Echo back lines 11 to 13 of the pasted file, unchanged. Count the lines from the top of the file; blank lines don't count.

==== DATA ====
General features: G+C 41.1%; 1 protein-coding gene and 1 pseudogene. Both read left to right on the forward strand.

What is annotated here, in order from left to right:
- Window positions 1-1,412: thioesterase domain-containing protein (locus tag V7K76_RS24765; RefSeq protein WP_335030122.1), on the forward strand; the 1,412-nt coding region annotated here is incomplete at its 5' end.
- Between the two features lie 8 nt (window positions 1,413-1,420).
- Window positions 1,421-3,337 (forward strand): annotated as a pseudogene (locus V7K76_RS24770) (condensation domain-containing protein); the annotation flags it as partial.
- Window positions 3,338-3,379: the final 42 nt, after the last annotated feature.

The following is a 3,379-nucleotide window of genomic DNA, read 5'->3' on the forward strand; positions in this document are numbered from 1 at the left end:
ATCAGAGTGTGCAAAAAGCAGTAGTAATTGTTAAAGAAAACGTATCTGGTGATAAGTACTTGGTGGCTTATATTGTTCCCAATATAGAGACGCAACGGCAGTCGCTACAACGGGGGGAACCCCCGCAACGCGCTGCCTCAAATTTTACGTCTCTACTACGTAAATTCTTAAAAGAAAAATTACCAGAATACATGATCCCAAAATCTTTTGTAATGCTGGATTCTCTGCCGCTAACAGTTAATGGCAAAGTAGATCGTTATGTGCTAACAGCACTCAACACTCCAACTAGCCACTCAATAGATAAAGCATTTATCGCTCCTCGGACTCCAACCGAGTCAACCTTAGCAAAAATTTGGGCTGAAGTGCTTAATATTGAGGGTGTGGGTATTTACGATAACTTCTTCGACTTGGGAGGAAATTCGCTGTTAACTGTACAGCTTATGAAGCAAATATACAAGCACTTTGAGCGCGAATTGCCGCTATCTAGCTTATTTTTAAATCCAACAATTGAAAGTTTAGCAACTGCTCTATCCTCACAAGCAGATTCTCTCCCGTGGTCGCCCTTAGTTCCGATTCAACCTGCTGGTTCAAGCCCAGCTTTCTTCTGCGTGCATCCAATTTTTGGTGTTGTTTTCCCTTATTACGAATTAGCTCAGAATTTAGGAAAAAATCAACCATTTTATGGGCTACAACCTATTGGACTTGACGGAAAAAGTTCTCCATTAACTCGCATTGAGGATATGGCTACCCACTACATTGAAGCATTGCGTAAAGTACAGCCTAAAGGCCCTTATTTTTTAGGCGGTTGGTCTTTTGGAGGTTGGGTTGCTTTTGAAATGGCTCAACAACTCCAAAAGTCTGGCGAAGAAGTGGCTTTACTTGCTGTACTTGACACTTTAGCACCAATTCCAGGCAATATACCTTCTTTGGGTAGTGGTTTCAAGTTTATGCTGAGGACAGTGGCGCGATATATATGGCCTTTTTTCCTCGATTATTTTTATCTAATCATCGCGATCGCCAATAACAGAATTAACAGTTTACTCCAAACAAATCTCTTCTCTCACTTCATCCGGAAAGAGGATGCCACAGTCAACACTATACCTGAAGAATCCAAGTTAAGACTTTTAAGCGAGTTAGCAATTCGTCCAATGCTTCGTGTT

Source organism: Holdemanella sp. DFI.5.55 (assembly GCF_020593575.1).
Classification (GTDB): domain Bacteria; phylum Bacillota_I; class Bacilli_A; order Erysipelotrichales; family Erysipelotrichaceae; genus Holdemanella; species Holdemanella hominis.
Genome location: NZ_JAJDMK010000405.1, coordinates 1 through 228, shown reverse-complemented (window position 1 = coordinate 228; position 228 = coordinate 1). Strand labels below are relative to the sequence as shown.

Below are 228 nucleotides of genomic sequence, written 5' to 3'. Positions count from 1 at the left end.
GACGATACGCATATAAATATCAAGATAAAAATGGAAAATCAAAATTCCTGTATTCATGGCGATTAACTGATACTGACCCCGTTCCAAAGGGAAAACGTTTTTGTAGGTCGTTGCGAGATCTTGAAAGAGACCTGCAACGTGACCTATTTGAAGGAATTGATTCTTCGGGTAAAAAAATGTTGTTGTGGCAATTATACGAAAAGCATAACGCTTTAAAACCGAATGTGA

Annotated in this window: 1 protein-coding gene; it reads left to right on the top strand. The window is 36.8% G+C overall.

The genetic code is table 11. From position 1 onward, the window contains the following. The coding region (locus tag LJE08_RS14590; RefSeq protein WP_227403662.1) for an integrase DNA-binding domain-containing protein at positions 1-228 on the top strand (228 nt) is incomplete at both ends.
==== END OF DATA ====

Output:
Genome location: NZ_JAJDMK010000405.1, coordinates 1 through 228, shown reverse-complemented (window position 1 = coordinate 228; position 228 = coordinate 1). Strand labels below are relative to the sequence as shown.

Below are 228 nucleotides of genomic sequence, written 5' to 3'. Positions count from 1 at the left end.
GACGATACGCATATAAATATCAAGATAAAAATGGAAAATCAAAATTCCTGTATTCATGGCGATTAACTGATACTGACCCCGTTCCAAAGGGAAAACGTTTTTGTAGGTCGTTGCGAGATCTTGAAAGAGACCTGCAACGTGACCTATTTGAAGGAATTGATTCTTCGGGTAAAAAAATGTTGTTGTGGCAATTATACGAAAAGCATAACGCTTTAAAACCGAATGTGA